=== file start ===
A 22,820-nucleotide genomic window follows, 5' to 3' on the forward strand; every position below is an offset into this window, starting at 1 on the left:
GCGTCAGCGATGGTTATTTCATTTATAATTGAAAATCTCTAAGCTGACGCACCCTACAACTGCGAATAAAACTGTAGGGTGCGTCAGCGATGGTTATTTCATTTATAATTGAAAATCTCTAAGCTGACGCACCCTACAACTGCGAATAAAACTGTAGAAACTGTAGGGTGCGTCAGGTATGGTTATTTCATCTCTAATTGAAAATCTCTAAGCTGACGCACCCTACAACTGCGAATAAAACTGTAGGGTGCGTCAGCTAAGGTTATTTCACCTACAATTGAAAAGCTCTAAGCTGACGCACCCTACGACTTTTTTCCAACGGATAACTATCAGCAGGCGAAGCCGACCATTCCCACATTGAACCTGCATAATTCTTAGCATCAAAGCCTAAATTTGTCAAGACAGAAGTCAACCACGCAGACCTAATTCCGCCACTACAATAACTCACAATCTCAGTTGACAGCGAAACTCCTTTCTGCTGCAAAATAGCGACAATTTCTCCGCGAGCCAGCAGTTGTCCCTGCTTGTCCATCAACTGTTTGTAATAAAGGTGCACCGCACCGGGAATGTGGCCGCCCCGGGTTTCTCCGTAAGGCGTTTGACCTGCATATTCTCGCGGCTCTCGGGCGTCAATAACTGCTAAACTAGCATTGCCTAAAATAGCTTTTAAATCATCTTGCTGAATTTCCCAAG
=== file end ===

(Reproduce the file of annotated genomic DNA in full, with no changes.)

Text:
A 22,820-nucleotide genomic window follows, 5' to 3' on the forward strand; every position below is an offset into this window, starting at 1 on the left:
GCGTCAGCGATGGTTATTTCATTTATAATTGAAAATCTCTAAGCTGACGCACCCTACAACTGCGAATAAAACTGTAGGGTGCGTCAGCGATGGTTATTTCATTTATAATTGAAAATCTCTAAGCTGACGCACCCTACAACTGCGAATAAAACTGTAGAAACTGTAGGGTGCGTCAGGTATGGTTATTTCATCTCTAATTGAAAATCTCTAAGCTGACGCACCCTACAACTGCGAATAAAACTGTAGGGTGCGTCAGCTAAGGTTATTTCACCTACAATTGAAAAGCTCTAAGCTGACGCACCCTACGACTTTTTTCCAACGGATAACTATCAGCAGGCGAAGCCGACCATTCCCACATTGAACCTGCATAATTCTTAGCATCAAAGCCTAAATTTGTCAAGACAGAAGTCAACCACGCAGACCTAATTCCGCCACTACAATAACTCACAATCTCAGTTGACAGCGAAACTCCTTTCTGCTGCAAAATAGCGACAATTTCTCCGCGAGCCAGCAGTTGTCCCTGCTTGTCCATCAACTGTTTGTAATAAAGGTGCACCGCACCGGGAATGTGGCCGCCCCGGGTTTCTCCGTAAGGCGTTTGACCTGCATATTCTCGCGGCTCTCGGGCGTCAATAACTGCTAAACTAGCATTGCCTAAAATAGCTTTTAAATCATCTTGCTGAATTTCCCAAG